When I was in the hospital, I didn’t want to talk to anybody. I didn’t want to answer questions. I didn’t want my phone to ring.
If you break your leg, you would probably expect visitors and get well soon cards and balloons. If you have a baby, you would definitely expect “Congratulations!” cards and family members and a lot of “oohs” and “aahs.” I mean, babies are cute.
But I didn’t break my leg. And I didn’t have a baby. I have fucking cancer.
For the first week and a half, I didn’t technically know that I had cancer—non-Hodgkin’s lymphoma to be exact. The doctors suggested it, but I needed a biopsy, X-rays and bloodwork before an accurate diagnosis could be made. In reality, I knew it was cancer before the tests came back. Sometimes, you just know. Me? I was tipped off by the dozens of baseball-sized bruises from the round-the-clock IVs and needles that I got poked and prodded with. Thanks, invisible veins and nurses (you were all very nice, save for the poking), because battered housewives looked better than this.
Whether I liked it or not, I had to tell people immediately. I clearly wasn’t getting out of a hospital bed anytime soon. My parents and sister got terrifying phone calls, and then my closest guy friends in Los Angeles had to find out: two graciously helped tag team my car back to my apartment, and a third texted the morning after I admitted myself to the E.R. to see if I was still on for darts. I wasn’t. The fourth found out because seven days into a hospital stay, I really needed chocolate chip pancakes and a hug (listen, it’s no Four Seasons). Turns out neither cures cancer, but I was gifted with both, and damn it if it wasn’t the medicine I needed.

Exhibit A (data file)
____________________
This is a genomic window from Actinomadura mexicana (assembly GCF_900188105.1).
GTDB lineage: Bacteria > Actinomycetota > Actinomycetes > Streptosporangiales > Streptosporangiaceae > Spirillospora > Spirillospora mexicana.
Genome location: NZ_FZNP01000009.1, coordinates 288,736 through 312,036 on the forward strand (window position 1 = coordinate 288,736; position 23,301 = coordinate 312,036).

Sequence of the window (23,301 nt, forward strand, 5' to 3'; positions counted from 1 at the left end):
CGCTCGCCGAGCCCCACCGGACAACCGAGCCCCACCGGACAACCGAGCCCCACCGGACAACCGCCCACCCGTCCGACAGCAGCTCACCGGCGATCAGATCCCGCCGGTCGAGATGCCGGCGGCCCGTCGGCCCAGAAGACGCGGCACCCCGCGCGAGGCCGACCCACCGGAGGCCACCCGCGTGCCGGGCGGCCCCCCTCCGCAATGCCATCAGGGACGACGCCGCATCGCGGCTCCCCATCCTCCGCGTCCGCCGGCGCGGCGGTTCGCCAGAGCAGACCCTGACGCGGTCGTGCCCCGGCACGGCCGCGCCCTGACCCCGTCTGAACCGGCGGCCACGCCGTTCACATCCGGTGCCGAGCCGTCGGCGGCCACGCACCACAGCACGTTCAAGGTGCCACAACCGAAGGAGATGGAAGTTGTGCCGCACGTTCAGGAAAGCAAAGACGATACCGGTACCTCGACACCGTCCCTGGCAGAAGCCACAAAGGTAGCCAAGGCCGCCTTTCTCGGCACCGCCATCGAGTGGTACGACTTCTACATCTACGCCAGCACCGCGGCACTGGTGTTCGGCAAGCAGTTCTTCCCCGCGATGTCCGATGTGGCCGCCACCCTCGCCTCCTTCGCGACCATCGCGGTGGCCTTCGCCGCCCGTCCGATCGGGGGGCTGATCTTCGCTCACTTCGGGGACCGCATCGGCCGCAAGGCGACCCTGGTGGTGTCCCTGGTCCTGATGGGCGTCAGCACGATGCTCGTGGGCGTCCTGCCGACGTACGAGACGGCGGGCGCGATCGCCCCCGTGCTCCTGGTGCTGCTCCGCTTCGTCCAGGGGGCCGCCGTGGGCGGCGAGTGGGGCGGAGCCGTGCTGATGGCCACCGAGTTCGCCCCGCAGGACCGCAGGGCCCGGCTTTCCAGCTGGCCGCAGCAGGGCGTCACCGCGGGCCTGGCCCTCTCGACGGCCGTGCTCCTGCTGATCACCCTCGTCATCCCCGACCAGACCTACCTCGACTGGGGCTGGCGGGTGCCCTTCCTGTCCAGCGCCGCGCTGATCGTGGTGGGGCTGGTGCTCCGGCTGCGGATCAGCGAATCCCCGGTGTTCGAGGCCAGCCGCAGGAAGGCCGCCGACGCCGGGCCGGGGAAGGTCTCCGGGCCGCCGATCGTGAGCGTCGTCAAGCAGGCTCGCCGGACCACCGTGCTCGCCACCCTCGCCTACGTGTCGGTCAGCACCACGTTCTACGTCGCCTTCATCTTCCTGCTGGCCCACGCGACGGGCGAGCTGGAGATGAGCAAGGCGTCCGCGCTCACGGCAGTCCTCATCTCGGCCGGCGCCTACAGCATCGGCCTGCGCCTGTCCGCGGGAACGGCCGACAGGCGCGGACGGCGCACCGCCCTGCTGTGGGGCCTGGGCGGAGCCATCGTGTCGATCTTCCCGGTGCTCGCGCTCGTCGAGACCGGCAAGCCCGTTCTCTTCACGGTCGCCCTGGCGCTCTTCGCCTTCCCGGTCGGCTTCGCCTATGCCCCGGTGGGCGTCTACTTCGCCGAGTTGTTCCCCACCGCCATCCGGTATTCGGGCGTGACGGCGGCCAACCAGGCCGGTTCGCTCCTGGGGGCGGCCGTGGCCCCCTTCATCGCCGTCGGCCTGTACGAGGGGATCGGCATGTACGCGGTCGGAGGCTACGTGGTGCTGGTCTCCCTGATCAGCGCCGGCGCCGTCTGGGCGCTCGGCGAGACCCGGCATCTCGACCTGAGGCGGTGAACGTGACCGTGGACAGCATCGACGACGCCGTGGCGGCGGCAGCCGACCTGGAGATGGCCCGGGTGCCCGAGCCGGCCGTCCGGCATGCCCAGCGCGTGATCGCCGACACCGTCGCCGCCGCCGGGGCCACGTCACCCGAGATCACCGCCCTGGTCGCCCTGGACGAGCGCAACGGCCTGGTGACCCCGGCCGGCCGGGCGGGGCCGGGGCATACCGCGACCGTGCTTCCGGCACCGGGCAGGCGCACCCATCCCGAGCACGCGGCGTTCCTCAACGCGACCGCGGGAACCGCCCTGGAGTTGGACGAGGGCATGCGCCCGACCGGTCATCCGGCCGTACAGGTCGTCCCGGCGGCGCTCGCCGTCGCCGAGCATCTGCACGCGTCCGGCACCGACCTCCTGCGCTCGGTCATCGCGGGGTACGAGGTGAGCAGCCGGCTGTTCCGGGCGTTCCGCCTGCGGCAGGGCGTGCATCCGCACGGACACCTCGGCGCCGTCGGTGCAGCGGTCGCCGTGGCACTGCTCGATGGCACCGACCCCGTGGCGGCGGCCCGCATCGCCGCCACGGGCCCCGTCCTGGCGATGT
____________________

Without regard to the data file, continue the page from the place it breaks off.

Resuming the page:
I didn’t want anyone else to know. Let’s be serious: I’m 27, and this is not supposed to happen. I had to call friends with this news? And family? And my job?! No. I wanted to find out about my far-away buddies’ relationships, jobs and latest dumb decisions, not talk about cancer. And here in L.A., how was I supposed to tell the people who I’d only known for a year? I should be hanging out with them at bars and playing kickball, not admitting that I was sick and needed help. I don’t even know how to ask for help. I’m a stubborn, independent brat—it’s not in my vocabulary.
Keep my friend Emily in your prayers. No one should ever have to deal with cancer, but if anyone can kick its ass, it’s this Jersey chick. So proud of you, Em - you can do this.